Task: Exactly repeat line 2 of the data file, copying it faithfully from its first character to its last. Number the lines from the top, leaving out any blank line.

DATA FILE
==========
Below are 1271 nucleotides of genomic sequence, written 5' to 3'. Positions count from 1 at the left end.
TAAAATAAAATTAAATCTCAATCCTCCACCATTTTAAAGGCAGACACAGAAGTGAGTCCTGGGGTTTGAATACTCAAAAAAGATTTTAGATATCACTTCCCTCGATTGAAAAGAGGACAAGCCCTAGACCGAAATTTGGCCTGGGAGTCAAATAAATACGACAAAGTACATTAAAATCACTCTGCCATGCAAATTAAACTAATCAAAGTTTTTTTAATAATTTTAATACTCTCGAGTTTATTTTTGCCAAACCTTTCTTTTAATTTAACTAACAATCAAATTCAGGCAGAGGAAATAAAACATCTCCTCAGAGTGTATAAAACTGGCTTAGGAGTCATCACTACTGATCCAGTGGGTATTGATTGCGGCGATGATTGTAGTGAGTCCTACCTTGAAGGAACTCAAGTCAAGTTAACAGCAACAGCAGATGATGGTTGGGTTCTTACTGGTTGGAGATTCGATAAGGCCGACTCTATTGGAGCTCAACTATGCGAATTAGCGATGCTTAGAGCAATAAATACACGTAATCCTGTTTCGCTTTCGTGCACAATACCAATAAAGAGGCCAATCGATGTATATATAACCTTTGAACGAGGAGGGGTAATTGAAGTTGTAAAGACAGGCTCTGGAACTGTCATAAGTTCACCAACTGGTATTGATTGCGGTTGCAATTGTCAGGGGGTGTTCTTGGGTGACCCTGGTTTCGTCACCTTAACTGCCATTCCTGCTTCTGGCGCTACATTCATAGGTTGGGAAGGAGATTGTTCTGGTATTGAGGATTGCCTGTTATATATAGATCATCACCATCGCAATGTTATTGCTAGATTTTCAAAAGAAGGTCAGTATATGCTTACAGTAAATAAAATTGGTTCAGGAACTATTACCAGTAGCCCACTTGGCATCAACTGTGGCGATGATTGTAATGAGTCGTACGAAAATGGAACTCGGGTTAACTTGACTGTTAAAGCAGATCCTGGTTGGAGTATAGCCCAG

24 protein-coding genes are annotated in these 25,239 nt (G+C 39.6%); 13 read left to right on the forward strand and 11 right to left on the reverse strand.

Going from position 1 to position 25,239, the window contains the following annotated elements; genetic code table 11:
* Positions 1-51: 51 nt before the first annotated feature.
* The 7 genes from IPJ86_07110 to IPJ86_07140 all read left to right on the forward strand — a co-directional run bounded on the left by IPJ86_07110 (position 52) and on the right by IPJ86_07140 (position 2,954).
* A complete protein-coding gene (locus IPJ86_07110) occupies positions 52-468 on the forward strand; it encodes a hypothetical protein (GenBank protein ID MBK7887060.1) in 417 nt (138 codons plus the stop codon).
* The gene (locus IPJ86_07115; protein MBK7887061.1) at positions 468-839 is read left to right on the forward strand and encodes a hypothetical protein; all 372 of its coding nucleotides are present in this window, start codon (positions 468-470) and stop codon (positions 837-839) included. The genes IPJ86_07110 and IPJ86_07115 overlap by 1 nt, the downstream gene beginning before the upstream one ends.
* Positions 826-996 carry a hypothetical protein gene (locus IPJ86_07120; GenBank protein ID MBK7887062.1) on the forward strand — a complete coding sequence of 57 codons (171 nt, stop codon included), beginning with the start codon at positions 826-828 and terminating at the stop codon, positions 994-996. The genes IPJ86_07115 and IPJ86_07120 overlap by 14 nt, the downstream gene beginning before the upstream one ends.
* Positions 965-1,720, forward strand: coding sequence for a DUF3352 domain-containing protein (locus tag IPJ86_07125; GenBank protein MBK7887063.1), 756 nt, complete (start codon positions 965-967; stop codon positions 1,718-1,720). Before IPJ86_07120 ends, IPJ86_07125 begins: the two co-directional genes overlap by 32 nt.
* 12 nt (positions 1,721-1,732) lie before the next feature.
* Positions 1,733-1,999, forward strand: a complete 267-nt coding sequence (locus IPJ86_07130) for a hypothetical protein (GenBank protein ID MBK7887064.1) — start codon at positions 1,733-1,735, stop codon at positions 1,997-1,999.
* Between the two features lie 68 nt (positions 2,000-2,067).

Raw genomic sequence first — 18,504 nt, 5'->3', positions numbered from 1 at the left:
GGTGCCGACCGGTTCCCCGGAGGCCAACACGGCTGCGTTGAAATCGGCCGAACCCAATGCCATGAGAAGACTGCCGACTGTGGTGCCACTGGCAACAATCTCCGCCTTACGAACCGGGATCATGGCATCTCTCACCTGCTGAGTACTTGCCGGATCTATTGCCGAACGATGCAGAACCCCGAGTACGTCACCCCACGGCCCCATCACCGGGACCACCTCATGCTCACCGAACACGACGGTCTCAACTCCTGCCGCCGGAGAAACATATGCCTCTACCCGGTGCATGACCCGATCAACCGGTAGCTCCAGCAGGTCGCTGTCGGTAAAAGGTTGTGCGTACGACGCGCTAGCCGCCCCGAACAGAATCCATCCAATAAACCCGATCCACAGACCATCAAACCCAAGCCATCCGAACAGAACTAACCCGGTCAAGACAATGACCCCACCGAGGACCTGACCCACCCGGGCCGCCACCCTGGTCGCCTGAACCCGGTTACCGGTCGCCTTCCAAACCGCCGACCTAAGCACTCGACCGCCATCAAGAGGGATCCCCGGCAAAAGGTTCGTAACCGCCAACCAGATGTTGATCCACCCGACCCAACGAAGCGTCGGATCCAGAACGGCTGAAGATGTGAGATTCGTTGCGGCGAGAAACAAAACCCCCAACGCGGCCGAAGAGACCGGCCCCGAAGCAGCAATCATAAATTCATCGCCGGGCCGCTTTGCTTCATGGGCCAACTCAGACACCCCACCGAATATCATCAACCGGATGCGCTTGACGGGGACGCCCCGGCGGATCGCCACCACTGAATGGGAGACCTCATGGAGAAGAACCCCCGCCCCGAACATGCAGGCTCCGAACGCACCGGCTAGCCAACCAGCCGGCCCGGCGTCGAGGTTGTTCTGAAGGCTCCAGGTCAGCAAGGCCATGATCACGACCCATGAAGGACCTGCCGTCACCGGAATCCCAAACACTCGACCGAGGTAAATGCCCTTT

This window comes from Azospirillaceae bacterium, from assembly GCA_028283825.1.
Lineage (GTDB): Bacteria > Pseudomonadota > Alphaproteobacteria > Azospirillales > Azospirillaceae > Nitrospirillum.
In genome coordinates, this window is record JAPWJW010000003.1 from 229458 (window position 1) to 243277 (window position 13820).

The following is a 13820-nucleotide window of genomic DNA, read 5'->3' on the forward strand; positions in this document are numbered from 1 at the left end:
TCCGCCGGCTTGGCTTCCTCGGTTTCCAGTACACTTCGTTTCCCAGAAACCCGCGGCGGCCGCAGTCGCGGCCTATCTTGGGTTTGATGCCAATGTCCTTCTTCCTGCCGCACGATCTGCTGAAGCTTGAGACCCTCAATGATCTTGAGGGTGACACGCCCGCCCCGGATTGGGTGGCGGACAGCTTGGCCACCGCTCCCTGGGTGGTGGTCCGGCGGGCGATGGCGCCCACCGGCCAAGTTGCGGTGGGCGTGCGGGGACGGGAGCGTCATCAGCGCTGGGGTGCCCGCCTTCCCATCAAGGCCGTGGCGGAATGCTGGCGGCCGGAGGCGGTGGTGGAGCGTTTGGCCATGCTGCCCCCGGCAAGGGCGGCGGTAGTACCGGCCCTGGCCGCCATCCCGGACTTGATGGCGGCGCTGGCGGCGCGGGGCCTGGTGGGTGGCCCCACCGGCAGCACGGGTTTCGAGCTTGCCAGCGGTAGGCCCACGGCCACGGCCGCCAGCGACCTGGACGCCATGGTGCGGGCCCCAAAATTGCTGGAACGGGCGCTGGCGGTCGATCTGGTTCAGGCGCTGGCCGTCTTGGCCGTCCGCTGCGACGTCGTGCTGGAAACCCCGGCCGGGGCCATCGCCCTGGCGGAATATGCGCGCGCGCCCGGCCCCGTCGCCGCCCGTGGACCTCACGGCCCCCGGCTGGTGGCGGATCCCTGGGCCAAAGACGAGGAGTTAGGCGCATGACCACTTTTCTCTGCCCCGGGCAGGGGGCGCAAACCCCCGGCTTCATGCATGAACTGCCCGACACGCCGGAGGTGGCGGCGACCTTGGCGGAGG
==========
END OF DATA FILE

TAAAATAAAATTAAATCTCAATCCTCCACCATTTTAAAGGCAGACACAGAAGTGAGTCCTGGGGTTTGAATACTCAAAAAAGATTTTAGATATCACTTCCCTCGATTGAAAAGAGGACAAGCCCTAGACCGAAATTTGGCCTGGGAGTCAAATAAATACGACAAAGTACATTAAAATCACTCTGCCATGCAAATTAAACTAATCAAAGTTTTTTTAATAATTTTAATACTCTCGAGTTTATTTTTGCCAAACCTTTCTTTTAATTTAACTAACAATCAAATTCAGGCAGAGGAAATAAAACATCTCCTCAGAGTGTATAAAACTGGCTTAGGAGTCATCACTACTGATCCAGTGGGTATTGATTGCGGCGATGATTGTAGTGAGTCCTACCTTGAAGGAACTCAAGTCAAGTTAACAGCAACAGCAGATGATGGTTGGGTTCTTACTGGTTGGAGATTCGATAAGGCCGACTCTATTGGAGCTCAACTATGCGAATTAGCGATGCTTAGAGCAATAAATACACGTAATCCTGTTTCGCTTTCGTGCACAATACCAATAAAGAGGCCAATCGATGTATATATAACCTTTGAACGAGGAGGGGTAATTGAAGTTGTAAAGACAGGCTCTGGAACTGTCATAAGTTCACCAACTGGTATTGATTGCGGTTGCAATTGTCAGGGGGTGTTCTTGGGTGACCCTGGTTTCGTCACCTTAACTGCCATTCCTGCTTCTGGCGCTACATTCATAGGTTGGGAAGGAGATTGTTCTGGTATTGAGGATTGCCTGTTATATATAGATCATCACCATCGCAATGTTATTGCTAGATTTTCAAAAGAAGGTCAGTATATGCTTACAGTAAATAAAATTGGTTCAGGAACTATTACCAGTAGCCCACTTGGCATCAACTGTGGCGATGATTGTAATGAGTCGTACGAAAATGGAACTCGGGTTAACTTGACTGTTAAAGCAGATCCTGGTTGGAGTATAGCCCAG